Monday, May 17, 2010

Review: The National, High Violet

The National
High Violet
In elementary school, we read The Important Book, which drew gradual, but obvious conclusions about common objects: "The important thing about rain is that it is wet. It falls out of the sky and it sounds like rain, and makes things shiny, and it does not taste like anything, and is the color of air. But the important thing about rain is that it is wet."
The important thing about The National is Matt Berninger’s oaken voice. The music they make has a keen ability to heal what ails you, loaded with profound lyrics and a somber gravity that somehow isn’t depressing. Their latest release, High Violet, goes even further to highlight the band’s great sense of timing and sound-layering, making a thoroughly enjoyable album that cuts as deeply emotionally as it pleases sonically. And Bryan Devendorf’s drums are almost intuitive, playing a key role in building such an effective sound, more on High Violet than on ever before. But the important thing about The National is Matt Berninger’s voice.(cont'd after the jump)

High Violet is going to make a lot of year-end Top 10 lists, and for good reason: it’s their most complex album to date, mostly uplifting despite opening lines like “Sorrow found me when I was young.” Berninger paints lyrical portraits of a fallen world and its retreating citizens watching their various lives crash and burn, from “the Mahattan valleys of the dead” on “Anyone’s Ghost” to the paranoia-ridden, gloomy voice in “Afraid of Everyone”: “I don’t have the drugs to sort it out.”
Those aforementioned drums are especially essential on the cinema-ready “Bloodbuzz Ohio,” the album’s first single. This song is upbeat, illuminating and gratifying and, like the best ballads, hits a little too close to home. You don’t need to know what a “bloodbuzz” is to understand the meaning here: blood ties, family, yoked to history, roots, love, the individual, memory, fate, “the floors are falling out from everybody I know.”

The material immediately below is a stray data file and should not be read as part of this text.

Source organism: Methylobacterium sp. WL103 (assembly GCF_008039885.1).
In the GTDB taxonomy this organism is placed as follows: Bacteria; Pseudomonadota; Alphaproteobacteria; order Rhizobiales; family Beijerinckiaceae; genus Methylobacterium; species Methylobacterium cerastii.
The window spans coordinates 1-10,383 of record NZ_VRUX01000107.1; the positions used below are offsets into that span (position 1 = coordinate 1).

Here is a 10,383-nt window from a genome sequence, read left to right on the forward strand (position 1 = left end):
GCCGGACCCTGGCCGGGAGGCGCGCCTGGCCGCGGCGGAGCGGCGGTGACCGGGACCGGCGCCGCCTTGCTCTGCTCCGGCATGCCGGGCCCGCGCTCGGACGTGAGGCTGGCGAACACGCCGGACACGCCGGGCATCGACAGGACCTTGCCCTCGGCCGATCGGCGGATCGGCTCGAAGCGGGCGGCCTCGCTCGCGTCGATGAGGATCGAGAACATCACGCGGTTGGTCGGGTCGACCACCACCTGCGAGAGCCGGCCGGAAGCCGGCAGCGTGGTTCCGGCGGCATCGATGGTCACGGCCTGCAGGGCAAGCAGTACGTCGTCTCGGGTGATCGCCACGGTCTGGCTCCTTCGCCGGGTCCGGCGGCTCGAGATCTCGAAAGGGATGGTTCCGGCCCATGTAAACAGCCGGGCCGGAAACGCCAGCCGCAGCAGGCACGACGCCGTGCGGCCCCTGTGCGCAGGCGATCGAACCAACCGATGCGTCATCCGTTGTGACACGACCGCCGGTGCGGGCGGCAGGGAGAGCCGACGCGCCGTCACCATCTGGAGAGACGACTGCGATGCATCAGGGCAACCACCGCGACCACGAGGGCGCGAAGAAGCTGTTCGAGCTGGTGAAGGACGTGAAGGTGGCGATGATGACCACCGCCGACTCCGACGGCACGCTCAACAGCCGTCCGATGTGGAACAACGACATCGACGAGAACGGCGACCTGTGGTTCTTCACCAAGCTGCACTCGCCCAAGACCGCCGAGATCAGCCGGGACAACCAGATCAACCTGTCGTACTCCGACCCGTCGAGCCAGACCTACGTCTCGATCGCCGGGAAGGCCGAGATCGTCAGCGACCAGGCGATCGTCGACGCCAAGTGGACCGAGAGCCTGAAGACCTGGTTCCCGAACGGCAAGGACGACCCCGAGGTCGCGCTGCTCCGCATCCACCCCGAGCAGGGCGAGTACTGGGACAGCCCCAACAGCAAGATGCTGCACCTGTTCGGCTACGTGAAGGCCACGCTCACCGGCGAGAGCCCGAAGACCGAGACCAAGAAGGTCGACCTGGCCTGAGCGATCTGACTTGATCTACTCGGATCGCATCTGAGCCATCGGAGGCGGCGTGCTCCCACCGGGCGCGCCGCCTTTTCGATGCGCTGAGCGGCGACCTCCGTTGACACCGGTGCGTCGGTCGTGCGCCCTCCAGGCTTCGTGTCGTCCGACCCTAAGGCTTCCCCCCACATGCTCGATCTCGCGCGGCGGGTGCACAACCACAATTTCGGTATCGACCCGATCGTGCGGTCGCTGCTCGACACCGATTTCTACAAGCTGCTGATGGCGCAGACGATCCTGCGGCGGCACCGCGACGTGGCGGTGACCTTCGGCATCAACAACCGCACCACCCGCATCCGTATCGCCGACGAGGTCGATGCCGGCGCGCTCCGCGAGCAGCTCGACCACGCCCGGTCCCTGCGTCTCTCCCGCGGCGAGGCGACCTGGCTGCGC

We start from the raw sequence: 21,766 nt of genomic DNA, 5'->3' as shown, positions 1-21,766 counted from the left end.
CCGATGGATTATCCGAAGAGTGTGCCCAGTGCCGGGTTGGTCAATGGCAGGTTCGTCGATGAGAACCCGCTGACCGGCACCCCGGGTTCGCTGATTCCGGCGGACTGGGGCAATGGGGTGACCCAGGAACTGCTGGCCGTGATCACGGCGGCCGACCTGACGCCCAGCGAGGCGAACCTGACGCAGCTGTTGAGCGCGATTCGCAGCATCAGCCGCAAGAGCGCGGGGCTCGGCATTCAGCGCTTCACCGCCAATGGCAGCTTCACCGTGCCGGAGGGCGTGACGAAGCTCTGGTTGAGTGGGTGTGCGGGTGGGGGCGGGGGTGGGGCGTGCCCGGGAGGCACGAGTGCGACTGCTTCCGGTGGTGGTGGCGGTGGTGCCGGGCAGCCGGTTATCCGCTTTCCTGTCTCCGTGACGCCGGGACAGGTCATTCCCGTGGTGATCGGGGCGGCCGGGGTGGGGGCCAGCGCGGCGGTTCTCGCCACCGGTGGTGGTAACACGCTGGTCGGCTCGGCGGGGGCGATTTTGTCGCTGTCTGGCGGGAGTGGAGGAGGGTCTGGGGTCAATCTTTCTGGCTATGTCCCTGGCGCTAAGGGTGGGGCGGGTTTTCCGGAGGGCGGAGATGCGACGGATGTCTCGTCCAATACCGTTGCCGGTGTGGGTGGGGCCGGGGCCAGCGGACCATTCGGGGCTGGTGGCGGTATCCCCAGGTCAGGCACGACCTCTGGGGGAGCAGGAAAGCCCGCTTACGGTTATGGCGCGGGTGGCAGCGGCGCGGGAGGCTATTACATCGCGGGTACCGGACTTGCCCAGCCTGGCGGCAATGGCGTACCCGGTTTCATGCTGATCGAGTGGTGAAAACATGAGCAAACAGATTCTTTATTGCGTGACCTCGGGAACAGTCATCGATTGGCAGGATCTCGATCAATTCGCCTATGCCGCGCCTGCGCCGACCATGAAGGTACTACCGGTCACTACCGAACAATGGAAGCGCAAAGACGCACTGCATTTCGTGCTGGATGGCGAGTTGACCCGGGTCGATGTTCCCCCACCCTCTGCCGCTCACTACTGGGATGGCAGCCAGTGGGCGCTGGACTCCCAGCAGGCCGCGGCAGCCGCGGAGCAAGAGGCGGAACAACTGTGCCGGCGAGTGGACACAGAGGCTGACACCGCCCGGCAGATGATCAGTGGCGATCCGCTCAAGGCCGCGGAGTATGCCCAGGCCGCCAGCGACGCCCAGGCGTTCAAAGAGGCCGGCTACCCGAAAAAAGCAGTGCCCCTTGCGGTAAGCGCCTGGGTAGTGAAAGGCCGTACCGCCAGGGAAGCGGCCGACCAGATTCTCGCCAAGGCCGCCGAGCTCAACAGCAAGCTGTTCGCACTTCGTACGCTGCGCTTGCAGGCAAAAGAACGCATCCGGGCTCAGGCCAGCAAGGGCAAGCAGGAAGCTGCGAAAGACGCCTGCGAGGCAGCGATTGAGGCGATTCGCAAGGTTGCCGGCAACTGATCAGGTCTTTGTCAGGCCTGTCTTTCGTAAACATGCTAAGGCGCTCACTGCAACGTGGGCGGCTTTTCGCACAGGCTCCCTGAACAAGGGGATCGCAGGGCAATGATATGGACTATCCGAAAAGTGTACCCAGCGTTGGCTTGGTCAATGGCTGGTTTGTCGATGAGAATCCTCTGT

“Lemonworld,” perhaps more so than other tracks here, paints in broad strokes an image that is familiar and yet external, of a young man found and then lost again in another home, in a foreign world—again drawing on allusions to home, family, and finding a niche in a broken-down world. “You can put on your bathing suits,” he sings, “and I’ll try to find something on this thing that means nothing / you and your sister live in a lemonworld / I wanna sit in and die.” It’s moving and momentous and an all-around well-done song, my favorite on the album.
Each track presents a new opportunity to be impressed: “Runaway” is an orchestrated ballad boosted by percussion, while “Anyone’s Ghost” drips with dramatic grit underneath military-style snare drums. “Vanderlyle Crybaby Geeks” might make you cry in its pure beauty. “Conversation 16” is a sprawling, choral attempt as self-bemoaning as Radiohead’s “Creep” or Beck’s “Loser.” Berninger sings like he’s got burdens, like he’s got the weight of centuries bearing down on him. Maybe he should have been a blues singer, but I have a feeling the gravity of that voice might out-blue the blues. After all, the important thing about The National is Matt Berninger’s voice.
-- Caroline Klibanoff
Listen to "Lemonworld" from High Violet here: (thanks NPR)


alex said...

oh come on.. youre going to give this album an A+ and only write two single spaced pages? don't you think we're deserving of a little more info about the cd?

fiona said...


good one caroline